Richard A. Neher, Trevor Bedford, Rodney S. Daniels, Colin A. Russell and Boris I. Shraiman
Proceedings of the National Academy of Sciences of the United States of America, vol. 113, E1701--1709, 2016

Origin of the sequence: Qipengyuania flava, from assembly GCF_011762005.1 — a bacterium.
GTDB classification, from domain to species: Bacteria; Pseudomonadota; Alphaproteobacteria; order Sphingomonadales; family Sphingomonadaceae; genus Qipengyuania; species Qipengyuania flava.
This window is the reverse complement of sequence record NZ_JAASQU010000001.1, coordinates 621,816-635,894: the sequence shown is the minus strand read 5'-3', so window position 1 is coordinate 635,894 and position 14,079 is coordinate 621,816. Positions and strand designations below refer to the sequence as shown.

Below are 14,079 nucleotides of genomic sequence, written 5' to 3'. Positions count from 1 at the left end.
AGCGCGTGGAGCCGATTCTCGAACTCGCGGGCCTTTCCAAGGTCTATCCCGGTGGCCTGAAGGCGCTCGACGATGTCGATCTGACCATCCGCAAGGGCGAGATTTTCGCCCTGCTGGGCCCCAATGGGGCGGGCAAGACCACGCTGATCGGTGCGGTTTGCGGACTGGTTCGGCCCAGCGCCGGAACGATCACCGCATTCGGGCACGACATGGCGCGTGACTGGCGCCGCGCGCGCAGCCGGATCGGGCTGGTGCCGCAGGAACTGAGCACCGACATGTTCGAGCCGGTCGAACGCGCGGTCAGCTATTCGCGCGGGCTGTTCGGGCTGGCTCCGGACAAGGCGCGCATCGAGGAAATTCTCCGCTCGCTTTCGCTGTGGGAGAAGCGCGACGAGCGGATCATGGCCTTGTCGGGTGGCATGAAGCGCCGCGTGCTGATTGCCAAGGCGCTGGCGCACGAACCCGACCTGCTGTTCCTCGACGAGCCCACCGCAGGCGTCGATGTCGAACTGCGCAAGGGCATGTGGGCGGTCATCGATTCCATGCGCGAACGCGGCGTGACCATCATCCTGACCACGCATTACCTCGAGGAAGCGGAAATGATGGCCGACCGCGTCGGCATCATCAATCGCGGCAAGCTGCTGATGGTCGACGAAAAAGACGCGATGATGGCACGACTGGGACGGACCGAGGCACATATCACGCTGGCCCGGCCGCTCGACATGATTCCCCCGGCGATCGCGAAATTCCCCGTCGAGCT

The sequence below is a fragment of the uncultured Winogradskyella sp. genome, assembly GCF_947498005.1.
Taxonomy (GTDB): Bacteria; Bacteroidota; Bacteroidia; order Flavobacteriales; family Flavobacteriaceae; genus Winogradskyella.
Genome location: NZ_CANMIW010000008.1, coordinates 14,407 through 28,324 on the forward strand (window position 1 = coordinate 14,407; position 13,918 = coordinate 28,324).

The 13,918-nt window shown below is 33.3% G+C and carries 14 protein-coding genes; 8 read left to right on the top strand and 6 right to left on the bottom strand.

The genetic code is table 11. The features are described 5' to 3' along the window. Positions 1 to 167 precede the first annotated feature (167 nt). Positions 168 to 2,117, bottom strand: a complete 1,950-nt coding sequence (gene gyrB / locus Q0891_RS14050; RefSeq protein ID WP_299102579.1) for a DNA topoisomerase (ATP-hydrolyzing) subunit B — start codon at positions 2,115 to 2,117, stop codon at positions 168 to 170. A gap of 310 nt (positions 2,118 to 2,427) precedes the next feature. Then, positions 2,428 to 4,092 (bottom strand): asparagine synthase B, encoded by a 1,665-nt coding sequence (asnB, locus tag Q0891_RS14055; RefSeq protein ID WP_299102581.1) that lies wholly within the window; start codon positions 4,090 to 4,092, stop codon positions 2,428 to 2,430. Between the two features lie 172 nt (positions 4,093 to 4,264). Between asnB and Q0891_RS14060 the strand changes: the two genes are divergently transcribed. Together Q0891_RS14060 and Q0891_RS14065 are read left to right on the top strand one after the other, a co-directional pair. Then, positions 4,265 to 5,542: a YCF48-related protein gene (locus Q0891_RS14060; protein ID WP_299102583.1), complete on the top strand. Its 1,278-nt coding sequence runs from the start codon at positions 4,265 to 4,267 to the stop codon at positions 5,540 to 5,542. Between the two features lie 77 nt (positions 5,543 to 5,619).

Human seasonal influenza viruses evolve rapidly, enabling the virus population to evade immunity and reinfect previously infected individuals. Antigenic properties are largely determined by the surface glycoprotein hemagglutinin (HA), and amino acid substitutions at exposed epitope sites in HA mediate loss of recognition by antibodies. Here, we show that antigenic differences measured through serological assay data are well described by a sum of antigenic changes along the path connecting viruses in a phylogenetic tree. This mapping onto the tree allows prediction of antigenicity from HA sequence data alone. The mapping can further be used to make predictions about the makeup of the future A(H3N2) seasonal influenza virus population, and we compare predictions between models with serological and sequence data. To make timely model output readily available, we developed a web browser-based application that visualizes antigenic data on a continuously updated phylogeny.